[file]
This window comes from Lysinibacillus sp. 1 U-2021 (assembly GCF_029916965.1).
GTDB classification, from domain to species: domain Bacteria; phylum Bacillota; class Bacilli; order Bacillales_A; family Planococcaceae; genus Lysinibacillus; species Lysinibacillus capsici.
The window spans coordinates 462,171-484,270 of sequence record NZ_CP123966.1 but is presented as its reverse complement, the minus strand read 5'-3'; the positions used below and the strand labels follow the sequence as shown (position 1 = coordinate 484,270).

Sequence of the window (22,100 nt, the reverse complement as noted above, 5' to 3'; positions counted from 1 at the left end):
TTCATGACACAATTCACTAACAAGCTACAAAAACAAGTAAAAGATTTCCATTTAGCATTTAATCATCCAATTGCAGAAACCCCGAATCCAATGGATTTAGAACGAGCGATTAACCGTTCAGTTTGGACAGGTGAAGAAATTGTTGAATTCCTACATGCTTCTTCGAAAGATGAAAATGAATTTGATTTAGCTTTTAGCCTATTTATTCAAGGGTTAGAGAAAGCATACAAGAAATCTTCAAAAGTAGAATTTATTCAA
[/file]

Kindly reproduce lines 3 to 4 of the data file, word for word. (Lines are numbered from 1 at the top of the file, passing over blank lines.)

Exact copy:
The window spans coordinates 462,171-484,270 of sequence record NZ_CP123966.1 but is presented as its reverse complement, the minus strand read 5'-3'; the positions used below and the strand labels follow the sequence as shown (position 1 = coordinate 484,270).

Sequence of the window (22,100 nt, the reverse complement as noted above, 5' to 3'; positions counted from 1 at the left end):